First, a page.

Obviously you do not have the EE understanding required. A 220V surge protector is typically designed to clamp at around 500V. From rectified 110V AC that gives you a 350V relative spike into the capacitors. From rectified 220V it is only 190V. A 110V surge protector is typically designed to clamp at around 330V. That is an 180V spike. If you cannot see that a 350V spike may be a bit more destructive than an 190V/180V one, and that in particular, the components in the device may only be dimensioned for a 200V spike or so as that is what to expect with surge protection done correctly, then you have no business being in this discussion. If you have to ask where these numbers come from, the same applies.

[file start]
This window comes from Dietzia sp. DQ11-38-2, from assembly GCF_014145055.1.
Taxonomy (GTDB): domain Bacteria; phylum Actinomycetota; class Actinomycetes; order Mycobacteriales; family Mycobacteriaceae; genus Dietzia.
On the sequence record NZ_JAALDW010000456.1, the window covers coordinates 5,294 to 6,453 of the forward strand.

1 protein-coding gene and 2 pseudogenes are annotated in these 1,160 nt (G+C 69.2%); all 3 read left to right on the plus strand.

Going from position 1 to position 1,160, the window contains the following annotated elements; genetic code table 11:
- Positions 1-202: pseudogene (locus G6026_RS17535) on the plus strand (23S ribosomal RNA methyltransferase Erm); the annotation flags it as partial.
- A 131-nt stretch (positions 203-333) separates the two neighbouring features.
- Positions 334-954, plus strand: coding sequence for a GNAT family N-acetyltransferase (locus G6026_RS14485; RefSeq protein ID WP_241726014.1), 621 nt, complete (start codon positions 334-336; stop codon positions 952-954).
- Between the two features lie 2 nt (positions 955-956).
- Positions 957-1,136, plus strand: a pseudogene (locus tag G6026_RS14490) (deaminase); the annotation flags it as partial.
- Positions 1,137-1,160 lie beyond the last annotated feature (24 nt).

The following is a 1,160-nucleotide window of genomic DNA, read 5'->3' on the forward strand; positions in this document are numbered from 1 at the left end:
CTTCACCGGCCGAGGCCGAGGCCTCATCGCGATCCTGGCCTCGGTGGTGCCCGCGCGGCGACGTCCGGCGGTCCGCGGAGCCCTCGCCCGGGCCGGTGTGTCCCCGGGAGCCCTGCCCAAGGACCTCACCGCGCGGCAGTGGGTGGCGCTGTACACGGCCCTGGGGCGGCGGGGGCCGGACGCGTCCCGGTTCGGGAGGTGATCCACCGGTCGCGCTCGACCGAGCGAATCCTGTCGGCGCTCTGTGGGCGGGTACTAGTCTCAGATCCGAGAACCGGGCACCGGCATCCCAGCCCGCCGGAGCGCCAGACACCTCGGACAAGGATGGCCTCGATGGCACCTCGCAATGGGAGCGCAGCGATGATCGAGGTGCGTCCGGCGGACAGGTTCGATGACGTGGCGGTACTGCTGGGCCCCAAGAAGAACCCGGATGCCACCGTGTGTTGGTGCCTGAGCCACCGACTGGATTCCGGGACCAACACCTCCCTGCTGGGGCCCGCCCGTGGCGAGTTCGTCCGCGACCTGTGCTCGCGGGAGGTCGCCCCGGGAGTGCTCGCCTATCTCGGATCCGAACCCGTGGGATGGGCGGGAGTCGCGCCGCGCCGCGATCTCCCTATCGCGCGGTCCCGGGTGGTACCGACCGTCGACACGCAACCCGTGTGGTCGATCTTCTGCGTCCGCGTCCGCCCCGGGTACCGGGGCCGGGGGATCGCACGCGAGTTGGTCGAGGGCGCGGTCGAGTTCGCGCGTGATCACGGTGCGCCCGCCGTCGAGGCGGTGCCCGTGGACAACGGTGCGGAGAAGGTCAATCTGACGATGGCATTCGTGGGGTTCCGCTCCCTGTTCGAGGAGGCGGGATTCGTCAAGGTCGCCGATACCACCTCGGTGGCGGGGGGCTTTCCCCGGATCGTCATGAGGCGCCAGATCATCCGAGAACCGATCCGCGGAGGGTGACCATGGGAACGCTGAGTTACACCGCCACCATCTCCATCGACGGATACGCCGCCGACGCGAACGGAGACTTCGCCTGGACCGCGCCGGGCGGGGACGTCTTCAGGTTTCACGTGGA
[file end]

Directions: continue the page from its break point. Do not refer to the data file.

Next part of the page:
Incidentally, this is only one of the problems with a wrongly dimensioned surge protector. And yes, the surge voltage is relevant, as it influences dU/dt and the surge current. In actual fact, there is a surge model behind this and the surge voltage is only one factor. Also, surge protection devices do not do a perfect clamping, and have maximum ratings. If they are exceeded, the surge protector may short out, fail or even start to burn if not fitted with a thermal fuse. Incidentally, there is a maximum of surges a surge protector can clamp, depending on the surges and its ratings. After that, it needs replacement.
Why do incompetent morons always feel they are qualified to comment on advanced engineering they really do not understand? The Dunning-Kruger effect is strong on Slashdot.